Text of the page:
Wednesday, August 22, 2018

farmhouse days

Children are not ours, in that we do not own them, dictate their futures, determine their fate. They are their own soulful beings. Vulnerable at a young age, to be sure, but with a future that is completely theirs. Still, if you care for them at a young age, you sort of wish you could hop skip over a handful of decades, just for a brief moment, so that you can see their take on life say fifty years from now. I remember thinking of this when my girls were small, but then also intuiting that someday I will want to have them back at their young age for just a short while, to play again, to rid them of all the anxieties of adulthood and put them back into a world of pure childhood.

Both Sparrow and Snowdrop are visiting at the farmhouse for a few days and so I have time to think not only about the now - the game to play, the stuffie to wave in front of the babe's face - but also about their adulthood and how to help them get to a best possible place so that they can feel contentment in their life, despite the knocks and bruises they'll encounter.

These are all fleeting thoughts. I haven't the luxury of much down time right now and, too, I am feeling the tiredness from my Iceland trip, compounded by the unpredictability of a very young babe's sleep cycle.

But tiredness is never a big issue when days are this sunny and beautiful!

I have a couple of breakfast pics - ones that bring home the idea that this really is a hugely important meal in the life of a grownup, but also a child.

This one you might title: "Sparrow dabbles in oatmeal, peaches and blueberries. Snowdrop thinks that this is the funniest thing ever."

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And now it's time for me to take the little girl to school.
But I have to feed the chickens with ahah!
Alright, but do it quickly!

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Did someone say "feed??"

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As we arrive in school, she is too tempted by her lunch. Out comes the cheese sandwich.
Save some for later!
But I'm hungry!

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Sparrow tags along. The fate of the youngest child is that she or he always does have to tag along. School shows, music recitals, ball games. Places to cheer the older family hero. Today -- to drop big sister off at school.

But back at the farmhouse he has my undivided attention.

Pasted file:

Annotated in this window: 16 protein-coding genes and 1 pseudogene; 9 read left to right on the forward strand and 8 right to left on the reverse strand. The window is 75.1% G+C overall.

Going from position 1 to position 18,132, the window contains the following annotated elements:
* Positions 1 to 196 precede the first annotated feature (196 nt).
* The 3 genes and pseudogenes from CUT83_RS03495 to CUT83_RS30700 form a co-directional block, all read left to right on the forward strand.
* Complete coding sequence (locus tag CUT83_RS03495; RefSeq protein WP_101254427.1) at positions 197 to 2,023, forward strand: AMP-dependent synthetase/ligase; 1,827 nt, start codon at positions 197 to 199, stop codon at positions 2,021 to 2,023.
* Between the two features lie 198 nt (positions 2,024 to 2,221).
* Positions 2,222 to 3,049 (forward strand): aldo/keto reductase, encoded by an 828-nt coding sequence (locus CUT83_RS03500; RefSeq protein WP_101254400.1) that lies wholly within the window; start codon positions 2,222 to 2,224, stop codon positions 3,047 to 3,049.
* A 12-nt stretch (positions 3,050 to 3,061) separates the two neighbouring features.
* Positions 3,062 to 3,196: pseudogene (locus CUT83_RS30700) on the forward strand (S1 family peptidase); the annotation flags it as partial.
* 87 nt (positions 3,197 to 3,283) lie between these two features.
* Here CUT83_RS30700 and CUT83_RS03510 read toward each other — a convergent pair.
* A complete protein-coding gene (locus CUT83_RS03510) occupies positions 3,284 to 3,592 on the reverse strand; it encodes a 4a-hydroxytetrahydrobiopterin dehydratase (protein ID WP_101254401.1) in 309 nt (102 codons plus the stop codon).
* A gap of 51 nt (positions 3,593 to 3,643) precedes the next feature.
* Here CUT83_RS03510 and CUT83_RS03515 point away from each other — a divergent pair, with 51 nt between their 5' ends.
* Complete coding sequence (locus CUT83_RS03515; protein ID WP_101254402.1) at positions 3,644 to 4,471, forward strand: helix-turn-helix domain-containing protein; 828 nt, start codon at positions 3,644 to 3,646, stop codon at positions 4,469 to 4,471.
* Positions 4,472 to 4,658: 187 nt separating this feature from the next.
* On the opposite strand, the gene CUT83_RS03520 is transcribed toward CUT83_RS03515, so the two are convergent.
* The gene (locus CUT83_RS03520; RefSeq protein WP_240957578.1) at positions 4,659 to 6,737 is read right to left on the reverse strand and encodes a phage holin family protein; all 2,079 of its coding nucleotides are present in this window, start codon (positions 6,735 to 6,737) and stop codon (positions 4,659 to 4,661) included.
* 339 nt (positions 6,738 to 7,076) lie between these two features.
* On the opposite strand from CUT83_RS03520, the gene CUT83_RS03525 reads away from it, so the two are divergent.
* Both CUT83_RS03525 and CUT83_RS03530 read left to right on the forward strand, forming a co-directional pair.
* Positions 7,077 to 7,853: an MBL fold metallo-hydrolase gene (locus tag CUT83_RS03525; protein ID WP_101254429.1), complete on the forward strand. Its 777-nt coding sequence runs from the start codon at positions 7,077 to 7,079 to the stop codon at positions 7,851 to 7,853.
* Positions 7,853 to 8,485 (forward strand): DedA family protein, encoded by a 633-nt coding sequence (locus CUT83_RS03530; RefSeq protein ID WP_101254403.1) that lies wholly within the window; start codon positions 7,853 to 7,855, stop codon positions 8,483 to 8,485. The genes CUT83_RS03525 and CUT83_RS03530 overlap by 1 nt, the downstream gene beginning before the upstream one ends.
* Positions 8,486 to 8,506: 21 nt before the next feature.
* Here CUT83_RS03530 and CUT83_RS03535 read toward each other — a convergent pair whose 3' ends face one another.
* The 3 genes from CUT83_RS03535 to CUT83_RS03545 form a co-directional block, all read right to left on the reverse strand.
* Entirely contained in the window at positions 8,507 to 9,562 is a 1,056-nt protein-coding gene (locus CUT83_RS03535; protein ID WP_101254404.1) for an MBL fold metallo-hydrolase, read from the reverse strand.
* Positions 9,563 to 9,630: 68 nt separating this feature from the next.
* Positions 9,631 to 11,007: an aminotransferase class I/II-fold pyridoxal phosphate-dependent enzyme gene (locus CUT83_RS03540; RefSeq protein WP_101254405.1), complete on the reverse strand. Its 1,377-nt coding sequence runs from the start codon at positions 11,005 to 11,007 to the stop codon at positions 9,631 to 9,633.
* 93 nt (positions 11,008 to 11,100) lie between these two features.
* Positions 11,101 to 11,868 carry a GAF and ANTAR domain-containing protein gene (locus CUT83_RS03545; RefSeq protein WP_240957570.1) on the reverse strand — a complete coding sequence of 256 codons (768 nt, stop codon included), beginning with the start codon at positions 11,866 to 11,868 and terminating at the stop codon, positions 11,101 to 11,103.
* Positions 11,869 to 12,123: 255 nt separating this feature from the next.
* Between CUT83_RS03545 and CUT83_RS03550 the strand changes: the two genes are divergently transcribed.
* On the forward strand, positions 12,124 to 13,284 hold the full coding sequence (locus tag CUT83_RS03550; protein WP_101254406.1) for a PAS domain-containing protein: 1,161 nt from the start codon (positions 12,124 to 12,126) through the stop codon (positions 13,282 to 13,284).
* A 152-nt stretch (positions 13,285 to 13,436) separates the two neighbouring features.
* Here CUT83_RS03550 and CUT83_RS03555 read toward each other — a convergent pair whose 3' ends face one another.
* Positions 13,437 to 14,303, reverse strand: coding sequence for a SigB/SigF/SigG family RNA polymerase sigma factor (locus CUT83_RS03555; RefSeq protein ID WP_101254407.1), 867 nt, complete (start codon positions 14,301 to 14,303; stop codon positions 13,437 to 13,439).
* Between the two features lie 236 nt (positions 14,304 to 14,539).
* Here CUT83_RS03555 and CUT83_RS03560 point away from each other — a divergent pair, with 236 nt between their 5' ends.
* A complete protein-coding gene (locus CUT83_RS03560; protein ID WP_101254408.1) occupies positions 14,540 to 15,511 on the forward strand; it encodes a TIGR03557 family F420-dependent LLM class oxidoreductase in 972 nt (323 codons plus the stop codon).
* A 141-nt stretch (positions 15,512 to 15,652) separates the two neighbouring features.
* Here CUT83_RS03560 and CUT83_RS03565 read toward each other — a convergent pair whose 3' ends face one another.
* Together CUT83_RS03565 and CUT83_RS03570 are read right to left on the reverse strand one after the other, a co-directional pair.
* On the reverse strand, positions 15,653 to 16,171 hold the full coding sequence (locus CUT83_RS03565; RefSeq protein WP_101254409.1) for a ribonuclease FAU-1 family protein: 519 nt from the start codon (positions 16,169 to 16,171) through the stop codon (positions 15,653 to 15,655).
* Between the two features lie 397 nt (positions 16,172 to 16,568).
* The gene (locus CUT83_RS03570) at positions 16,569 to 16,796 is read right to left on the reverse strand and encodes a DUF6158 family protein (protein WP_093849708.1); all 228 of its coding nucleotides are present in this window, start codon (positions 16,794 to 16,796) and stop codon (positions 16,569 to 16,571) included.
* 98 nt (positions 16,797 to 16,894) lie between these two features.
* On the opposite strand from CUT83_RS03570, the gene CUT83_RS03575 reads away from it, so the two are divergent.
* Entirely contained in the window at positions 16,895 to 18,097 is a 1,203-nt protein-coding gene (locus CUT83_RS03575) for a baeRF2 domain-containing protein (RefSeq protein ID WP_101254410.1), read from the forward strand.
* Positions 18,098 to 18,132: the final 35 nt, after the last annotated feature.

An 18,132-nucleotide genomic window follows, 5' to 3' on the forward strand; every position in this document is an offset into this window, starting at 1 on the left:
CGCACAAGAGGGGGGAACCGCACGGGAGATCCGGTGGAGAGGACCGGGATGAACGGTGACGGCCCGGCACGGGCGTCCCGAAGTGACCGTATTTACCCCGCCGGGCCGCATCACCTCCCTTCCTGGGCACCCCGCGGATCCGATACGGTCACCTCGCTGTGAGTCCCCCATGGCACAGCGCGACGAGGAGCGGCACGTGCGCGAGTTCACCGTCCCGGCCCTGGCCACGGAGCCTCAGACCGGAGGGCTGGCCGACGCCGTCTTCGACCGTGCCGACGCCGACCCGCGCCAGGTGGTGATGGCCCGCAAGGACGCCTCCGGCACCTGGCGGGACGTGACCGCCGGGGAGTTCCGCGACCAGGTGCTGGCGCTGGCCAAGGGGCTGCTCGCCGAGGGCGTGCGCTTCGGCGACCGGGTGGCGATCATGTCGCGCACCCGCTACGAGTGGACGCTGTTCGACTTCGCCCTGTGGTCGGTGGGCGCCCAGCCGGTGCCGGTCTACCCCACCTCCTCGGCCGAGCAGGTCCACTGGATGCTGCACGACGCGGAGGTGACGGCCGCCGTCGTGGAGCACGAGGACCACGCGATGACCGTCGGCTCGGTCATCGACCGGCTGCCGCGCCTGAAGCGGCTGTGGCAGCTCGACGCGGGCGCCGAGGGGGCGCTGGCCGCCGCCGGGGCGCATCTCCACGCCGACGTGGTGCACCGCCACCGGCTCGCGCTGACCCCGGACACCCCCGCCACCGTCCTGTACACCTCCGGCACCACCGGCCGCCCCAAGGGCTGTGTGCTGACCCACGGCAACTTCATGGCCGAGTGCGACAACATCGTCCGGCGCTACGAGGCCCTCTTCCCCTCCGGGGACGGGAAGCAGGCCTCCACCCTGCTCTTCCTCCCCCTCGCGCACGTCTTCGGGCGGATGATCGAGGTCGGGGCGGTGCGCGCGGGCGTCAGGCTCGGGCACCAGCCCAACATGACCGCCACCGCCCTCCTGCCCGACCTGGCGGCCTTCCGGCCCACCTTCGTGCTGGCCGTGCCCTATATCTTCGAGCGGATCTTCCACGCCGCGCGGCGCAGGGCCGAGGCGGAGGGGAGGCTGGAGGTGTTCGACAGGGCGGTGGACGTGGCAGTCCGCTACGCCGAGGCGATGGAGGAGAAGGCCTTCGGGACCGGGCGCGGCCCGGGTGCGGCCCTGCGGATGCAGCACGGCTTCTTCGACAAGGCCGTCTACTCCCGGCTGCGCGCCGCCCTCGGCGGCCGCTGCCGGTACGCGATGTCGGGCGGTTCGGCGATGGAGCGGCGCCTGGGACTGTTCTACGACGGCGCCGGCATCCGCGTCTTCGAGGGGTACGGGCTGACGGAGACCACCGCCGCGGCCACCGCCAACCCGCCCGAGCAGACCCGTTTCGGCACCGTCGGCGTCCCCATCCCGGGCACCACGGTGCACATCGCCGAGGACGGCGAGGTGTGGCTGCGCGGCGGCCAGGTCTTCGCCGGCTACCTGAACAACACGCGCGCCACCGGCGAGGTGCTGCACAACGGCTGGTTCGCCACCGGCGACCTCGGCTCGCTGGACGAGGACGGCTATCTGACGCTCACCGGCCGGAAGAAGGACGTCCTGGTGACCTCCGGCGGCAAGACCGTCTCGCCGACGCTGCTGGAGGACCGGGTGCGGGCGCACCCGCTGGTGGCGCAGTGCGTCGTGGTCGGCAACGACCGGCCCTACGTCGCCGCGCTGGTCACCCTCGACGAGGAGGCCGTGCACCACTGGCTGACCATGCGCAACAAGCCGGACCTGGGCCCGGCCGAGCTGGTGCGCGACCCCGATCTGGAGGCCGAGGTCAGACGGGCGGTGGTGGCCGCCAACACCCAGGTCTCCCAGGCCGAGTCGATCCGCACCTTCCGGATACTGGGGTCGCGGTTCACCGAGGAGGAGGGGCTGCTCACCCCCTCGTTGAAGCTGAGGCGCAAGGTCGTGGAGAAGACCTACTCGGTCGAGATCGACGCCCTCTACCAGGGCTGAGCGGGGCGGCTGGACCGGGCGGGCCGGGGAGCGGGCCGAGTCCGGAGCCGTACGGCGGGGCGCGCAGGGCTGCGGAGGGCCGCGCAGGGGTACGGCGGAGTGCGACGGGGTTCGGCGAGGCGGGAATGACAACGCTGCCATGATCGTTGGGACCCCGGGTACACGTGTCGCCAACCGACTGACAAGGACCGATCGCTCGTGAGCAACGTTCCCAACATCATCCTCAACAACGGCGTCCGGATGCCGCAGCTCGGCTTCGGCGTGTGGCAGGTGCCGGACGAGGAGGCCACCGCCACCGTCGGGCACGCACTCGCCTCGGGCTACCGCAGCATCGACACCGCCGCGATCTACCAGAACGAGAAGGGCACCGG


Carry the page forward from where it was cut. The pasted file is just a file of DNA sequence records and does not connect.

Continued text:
Little guy, do you want to try out Snowdrop's favorite seat on the couch? (You can't easily do that when she is here -- it's "her" spot.)

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Let's bring out all your play mat toys and examine them before your sister gets home (she cannot resist his toys!)

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There are some advantages to being the youngest kid in the family.

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Guess who has no time to do garden work?
Guess what -- it doesn't matter.

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School's over for the day. We go for a very brief walk to the park, but it's not grabbing the little girl. Too windy. Too many prickly seeds in the sand. The water level is too high at the lake. We do not linger.

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At home, Ed is feeding Stop Sign. Nothing is more exciting to Snowdrop than giving him a helping hand in these chores. (The cheepers are sure she has something for them. Snowdrop is always a bit apprehensive when they hover. Well she might be. They are only half her size.)

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At the farmhouse, Sparrow and Snowdrop find a world of play that somehow is not bothered by their age difference.

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"I am a bridge, he is the river!"

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Evening is quieter. Ed is off biking. The kids pick up on the stillness of the house. Even though he's not a big talker, Ed's presence fills the room when he is here.

Snowdrop and I eat pizza on the porch.

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Several hours later Ed comes back.  
You ready to put away the chickens with me?

Flashlights glowing, they set out.

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Ed is never very hungry after strenuous exercise. He'll eat his way through a big piece of fruit -- that's all. Tonight he has a partner in crime: the two of them devour the whole watermelon. I'd like to believe he ate most of it, but I'm not sure that's the case.

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Night time. I hurry through chores and tidying jobs. Snowdrop sleeps, Sparrow settles down as well, Ed drifts off on the couch.

Everyone is tired but happy. Is there a better way to end a farmhouse "vacation?" I truly don't think so.